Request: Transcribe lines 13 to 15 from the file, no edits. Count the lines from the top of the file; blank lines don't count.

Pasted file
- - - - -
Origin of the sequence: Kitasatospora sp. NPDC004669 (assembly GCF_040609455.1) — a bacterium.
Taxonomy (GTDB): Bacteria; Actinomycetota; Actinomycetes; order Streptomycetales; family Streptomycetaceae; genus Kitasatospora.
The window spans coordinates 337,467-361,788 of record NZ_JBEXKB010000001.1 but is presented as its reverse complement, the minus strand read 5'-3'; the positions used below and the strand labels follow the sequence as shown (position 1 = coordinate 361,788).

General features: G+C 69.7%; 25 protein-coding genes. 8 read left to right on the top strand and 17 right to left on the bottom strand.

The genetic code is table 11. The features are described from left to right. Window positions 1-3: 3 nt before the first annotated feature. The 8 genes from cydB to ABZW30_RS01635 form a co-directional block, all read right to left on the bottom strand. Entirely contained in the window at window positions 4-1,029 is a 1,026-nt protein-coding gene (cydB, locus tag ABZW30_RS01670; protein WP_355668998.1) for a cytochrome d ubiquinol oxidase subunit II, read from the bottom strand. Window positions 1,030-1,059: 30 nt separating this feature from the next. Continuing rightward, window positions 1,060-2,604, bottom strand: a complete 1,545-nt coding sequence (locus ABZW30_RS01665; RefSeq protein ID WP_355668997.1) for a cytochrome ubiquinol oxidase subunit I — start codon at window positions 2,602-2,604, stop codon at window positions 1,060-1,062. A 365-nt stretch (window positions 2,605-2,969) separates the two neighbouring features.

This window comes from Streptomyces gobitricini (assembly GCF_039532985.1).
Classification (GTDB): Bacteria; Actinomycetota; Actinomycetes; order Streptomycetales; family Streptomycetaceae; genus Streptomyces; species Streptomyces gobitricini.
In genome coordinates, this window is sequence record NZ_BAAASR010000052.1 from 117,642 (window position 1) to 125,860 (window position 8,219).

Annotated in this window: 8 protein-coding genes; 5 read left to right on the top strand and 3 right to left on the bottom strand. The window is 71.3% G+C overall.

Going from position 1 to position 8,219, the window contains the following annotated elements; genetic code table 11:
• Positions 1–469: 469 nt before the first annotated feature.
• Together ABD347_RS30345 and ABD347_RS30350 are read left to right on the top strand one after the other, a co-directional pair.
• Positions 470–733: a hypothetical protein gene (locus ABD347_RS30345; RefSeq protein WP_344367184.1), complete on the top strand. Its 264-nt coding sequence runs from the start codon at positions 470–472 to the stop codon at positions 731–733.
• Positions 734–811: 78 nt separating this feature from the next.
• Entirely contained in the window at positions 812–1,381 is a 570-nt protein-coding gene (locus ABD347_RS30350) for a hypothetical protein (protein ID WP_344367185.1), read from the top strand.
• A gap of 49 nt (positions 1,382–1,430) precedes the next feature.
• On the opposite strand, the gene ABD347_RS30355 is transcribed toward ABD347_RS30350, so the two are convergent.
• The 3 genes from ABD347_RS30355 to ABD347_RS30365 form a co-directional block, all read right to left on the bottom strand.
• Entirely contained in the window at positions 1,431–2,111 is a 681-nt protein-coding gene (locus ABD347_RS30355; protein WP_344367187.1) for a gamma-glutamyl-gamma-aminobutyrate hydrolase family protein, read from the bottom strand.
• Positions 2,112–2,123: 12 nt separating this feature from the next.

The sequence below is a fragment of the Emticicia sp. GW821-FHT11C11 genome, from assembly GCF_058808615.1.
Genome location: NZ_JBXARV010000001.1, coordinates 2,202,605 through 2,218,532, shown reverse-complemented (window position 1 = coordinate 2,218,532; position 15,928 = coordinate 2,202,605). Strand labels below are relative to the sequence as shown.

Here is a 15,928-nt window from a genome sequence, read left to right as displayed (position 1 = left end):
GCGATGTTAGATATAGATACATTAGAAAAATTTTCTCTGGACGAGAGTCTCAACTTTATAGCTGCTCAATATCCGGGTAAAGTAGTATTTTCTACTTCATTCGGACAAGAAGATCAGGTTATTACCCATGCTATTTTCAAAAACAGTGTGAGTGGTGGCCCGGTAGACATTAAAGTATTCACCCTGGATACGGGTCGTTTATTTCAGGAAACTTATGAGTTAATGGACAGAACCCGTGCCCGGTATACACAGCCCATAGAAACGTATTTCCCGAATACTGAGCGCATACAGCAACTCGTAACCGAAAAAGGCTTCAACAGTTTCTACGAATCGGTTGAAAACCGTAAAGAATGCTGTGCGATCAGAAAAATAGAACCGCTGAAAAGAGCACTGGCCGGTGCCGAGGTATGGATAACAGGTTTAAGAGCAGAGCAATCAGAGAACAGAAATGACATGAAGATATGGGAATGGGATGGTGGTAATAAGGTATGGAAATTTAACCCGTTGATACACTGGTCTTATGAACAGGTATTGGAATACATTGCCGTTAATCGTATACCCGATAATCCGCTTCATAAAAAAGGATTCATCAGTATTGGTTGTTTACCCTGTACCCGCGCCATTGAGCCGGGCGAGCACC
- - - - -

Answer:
• Positions 470–733: a hypothetical protein gene (locus ABD347_RS30345; RefSeq protein WP_344367184.1), complete on the top strand. Its 264-nt coding sequence runs from the start codon at positions 470–472 to the stop codon at positions 731–733.
• Positions 734–811: 78 nt separating this feature from the next.
• Entirely contained in the window at positions 812–1,381 is a 570-nt protein-coding gene (locus ABD347_RS30350) for a hypothetical protein (protein ID WP_344367185.1), read from the top strand.